Accessible gameplay: The theme and components alone will be enough to draw many players into this game, but this can only be success when the rules are sufficiently accessible. Fortunately they are - there's enough here to make it of casual interest to a gamer, but yet it's not too difficult that it is going to be beyond what your mother-in-law or visiting uncle can handle. We played it about a dozen times in the first week, and my children are still clamouring to play it, and it's also been requested several times as a two player game by my wife. Both children and adults will enjoy this aspect of game-play immensely, as you can tell from this firsthand endorsement from some junior gamers: "It's cool that you can mix colours ... it helps you to do art painting ... it's got a nice board, it looks awesome! ... you get to learn famous paintings ... it's fun!" It really is a good family game in that respect, meeting the criteria of being beautiful, simple, fun and quick to play, and offering enough meaningful decisions to keep it interesting. Yet it's far from being considered just a `children's game', and I would not hesitate to try it as a gateway game over an evening with another adult couple.

Reasonable playing time: Unless you are playing with someone afflicted by AP, Pastiche should quite comfortably play in under an hour, and can even be played in well under 45 minutes with two players. The first few minutes that you're playing this game might find you feeling somewhat dizzy at the amount of different colours and the various ways to get them, but this sense of intimidation will quickly wear off, and you'll soon have a grip on what mixes are needed to get what colours - leading to even faster games.

Lavish components: Not enough can be said about the quality of the components. The only addition I'd suggest is some stands or racks for the commission cards and hexes that players hold in hand - given the publisher's commitment to make these games the very best that they can be, it would not surprise me to see something along these lines if ever the game goes to a second edition. But not only are the components themselves of outstanding quality, but they look beautiful too. What a great way to draw people into a game, and enhance art appreciation at the same time! The pictures and colours also give players something to admire during the rare instances of down time. Thumbs up all round!



Recommendation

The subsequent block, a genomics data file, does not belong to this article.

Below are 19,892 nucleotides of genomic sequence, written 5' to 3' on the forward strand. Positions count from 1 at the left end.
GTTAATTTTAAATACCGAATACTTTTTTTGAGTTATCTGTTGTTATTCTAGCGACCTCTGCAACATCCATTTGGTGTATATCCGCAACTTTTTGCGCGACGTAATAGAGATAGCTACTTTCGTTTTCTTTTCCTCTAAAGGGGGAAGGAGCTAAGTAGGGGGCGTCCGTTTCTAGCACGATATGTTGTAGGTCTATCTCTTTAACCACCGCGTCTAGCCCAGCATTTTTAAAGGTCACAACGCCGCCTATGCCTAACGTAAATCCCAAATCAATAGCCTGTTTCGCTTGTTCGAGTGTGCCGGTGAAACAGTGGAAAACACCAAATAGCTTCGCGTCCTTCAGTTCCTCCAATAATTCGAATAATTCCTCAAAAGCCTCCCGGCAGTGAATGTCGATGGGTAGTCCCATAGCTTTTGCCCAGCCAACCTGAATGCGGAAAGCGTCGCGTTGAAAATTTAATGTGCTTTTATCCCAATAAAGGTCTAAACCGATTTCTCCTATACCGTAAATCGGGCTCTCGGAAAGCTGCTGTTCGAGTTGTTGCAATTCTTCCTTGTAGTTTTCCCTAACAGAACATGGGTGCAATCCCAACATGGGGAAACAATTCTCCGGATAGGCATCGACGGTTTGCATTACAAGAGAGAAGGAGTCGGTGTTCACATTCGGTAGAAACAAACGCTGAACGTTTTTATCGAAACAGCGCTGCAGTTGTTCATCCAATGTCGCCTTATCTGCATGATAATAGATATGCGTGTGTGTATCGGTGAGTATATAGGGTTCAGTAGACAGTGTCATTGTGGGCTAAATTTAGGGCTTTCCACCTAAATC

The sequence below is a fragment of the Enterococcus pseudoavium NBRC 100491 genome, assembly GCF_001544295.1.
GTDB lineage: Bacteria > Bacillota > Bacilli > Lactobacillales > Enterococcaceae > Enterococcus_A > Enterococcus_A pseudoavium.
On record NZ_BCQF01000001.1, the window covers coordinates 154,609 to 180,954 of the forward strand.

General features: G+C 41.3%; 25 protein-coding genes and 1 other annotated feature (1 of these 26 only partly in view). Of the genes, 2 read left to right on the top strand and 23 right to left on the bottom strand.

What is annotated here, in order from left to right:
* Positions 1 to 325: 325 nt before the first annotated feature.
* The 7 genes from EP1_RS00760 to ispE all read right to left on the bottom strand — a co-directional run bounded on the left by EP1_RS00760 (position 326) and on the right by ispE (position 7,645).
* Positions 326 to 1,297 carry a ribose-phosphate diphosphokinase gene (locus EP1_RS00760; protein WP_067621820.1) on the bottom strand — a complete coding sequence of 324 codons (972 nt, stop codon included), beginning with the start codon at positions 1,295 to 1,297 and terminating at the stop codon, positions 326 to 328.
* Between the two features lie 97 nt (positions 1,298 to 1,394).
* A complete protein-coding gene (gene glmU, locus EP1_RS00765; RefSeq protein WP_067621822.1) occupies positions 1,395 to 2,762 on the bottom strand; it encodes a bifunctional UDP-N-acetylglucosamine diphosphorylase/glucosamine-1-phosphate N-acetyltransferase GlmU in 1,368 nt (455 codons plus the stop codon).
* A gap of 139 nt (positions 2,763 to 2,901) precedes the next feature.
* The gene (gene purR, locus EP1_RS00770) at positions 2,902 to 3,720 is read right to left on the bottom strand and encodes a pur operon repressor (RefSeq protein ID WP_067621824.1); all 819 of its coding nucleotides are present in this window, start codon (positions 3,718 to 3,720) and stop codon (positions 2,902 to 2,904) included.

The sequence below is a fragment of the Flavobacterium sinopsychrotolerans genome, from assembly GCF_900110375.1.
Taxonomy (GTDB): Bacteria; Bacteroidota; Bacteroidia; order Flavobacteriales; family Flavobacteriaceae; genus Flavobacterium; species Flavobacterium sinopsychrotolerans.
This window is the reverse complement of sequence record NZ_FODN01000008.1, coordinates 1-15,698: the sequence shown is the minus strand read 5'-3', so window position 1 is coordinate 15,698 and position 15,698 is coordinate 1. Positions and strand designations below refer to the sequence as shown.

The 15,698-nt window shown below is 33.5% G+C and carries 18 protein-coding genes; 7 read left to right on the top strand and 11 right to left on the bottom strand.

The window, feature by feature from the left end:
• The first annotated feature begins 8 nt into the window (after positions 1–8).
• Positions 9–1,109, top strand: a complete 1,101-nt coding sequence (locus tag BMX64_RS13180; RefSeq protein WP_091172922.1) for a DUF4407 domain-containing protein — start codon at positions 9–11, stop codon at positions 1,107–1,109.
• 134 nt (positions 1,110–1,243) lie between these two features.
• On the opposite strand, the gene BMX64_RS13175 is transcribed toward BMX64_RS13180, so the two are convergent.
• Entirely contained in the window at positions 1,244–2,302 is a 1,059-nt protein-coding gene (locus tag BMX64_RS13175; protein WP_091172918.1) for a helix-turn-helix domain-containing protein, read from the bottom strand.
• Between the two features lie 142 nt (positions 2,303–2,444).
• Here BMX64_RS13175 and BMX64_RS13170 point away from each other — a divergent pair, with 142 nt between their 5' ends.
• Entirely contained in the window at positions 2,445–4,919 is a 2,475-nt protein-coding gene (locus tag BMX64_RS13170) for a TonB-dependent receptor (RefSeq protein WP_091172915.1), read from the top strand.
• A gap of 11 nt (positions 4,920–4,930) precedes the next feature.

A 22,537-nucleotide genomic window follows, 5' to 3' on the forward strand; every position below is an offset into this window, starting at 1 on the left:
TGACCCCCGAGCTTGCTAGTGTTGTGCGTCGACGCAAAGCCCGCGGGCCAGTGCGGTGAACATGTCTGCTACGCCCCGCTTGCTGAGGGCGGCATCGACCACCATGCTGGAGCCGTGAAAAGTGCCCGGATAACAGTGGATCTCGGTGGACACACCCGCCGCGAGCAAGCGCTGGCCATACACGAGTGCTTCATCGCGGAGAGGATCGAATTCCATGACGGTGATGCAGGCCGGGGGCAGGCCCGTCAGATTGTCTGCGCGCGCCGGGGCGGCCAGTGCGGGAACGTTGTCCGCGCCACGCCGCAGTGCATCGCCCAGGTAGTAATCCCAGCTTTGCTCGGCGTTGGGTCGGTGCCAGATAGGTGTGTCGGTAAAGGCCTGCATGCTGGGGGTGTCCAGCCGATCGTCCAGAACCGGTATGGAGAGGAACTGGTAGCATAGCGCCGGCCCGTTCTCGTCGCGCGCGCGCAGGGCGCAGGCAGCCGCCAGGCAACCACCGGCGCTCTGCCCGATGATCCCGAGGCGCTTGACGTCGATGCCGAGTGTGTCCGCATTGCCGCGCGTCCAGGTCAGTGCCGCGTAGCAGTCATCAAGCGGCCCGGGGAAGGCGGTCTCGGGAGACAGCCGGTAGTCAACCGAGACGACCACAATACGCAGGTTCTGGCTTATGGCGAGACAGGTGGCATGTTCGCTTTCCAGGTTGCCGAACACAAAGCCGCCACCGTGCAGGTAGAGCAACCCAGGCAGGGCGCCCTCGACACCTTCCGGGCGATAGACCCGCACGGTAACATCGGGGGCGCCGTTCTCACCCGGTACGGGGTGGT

So is Pastiche a game for you? This really is a work of art in every respect: on the level of components, theme, and gameplay. It's not going to satisfy the hardcore gamers or become a substitute for Agricola at your weekly game night - but it doesn't pretend to be either. It's part of the Gryphon Family series for good reason - in fact, it's probably the best of the lot so far! Pastiche is intended to be family friendly, and it has the right mix of ingredients to be a successful gateway game, and I can even see potential to get nominated for gaming industry awards. Recommended!



Credits: This review is a collaborative effort between EndersGame and jtemple.

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mb The complete list of Ender's pictorial reviews: http://www.boardgamegeek.com/geeklist/37596

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Thomas H
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really great review - thanks a lot!
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Nathan Morse
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Don't be mistaken, though: Pastiche is a challenging game! The end-of-turn hand limit of 8 cards prevents you from hoarding cards, and the effort and planning required to get precisely the right array of cards are far from trivial — especially because some of the higher-scoring works of art require seven colors. You essentially work with three hands of things: tiles, which get you the paints (which can get you still different paints, etc.), which complete the paintings. Ender and jtemple are so right about the tile racks that I'm making some next week (I have the supplies), and I shall post pictorial instructions on BGG.

So, yes, this is a family game, but I'm hesitant to have my five-year-olds play this with us — my five-year-olds who have played Hansa Teutonica and have each won numerous games of Small World against a plurality of adults! I certainly won't try this on them until I have those racks made, so they can see all their stuff at once. This is not a family game in the "kiddie" sense of the word, but as Ender and jtemple say, it's not Agricola or Antiquity....
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Kevin Garnica